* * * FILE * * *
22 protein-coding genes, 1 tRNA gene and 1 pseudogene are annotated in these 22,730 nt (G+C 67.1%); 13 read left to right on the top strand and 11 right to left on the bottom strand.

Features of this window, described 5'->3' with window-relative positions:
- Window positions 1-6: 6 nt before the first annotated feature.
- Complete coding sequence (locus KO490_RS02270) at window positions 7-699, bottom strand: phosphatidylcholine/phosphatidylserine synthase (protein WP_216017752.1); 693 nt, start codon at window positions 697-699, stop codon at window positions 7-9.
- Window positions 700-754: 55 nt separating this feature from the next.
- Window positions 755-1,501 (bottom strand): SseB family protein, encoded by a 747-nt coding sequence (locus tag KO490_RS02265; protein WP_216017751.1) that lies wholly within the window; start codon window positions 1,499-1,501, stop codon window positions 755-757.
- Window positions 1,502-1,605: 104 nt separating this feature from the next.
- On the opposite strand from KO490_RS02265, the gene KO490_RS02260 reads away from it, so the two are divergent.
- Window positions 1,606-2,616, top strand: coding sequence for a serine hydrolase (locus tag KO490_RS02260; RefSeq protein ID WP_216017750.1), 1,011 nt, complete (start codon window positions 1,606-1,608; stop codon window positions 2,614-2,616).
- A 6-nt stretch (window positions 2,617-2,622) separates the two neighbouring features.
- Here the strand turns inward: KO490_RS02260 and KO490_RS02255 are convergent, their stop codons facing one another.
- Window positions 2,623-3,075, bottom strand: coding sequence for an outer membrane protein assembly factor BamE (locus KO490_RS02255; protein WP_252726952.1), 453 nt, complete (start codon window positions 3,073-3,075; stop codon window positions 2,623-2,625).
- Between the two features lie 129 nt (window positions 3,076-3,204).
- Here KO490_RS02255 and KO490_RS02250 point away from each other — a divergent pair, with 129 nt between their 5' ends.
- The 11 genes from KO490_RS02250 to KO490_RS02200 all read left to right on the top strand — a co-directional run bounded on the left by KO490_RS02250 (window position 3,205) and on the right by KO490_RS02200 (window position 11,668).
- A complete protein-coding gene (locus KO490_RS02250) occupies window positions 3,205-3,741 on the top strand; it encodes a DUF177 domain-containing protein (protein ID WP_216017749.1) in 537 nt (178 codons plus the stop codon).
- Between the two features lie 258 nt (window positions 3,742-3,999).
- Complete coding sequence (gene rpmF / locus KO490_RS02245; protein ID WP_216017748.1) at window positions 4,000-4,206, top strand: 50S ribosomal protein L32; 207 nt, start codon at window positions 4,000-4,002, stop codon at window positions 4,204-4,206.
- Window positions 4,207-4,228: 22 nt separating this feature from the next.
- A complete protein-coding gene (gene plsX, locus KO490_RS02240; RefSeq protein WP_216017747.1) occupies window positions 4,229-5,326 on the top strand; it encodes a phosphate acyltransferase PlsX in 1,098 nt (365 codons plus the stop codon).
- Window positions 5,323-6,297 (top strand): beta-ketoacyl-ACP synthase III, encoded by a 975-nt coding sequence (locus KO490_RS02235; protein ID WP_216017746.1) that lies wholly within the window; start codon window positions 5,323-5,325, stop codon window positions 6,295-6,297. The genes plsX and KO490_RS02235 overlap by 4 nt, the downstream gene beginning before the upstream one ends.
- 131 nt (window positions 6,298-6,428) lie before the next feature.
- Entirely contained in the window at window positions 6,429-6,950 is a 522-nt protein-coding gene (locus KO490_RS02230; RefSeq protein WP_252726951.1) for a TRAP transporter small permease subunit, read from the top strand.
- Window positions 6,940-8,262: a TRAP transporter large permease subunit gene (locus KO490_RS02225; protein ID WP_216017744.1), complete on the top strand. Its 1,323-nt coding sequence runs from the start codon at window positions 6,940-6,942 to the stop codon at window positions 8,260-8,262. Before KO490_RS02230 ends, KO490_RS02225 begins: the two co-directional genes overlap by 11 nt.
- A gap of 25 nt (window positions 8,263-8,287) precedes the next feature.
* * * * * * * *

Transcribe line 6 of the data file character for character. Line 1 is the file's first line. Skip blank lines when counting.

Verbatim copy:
- Window positions 755-1,501 (bottom strand): SseB family protein, encoded by a 747-nt coding sequence (locus tag KO490_RS02265; protein WP_216017751.1) that lies wholly within the window; start codon window positions 1,499-1,501, stop codon window positions 755-757.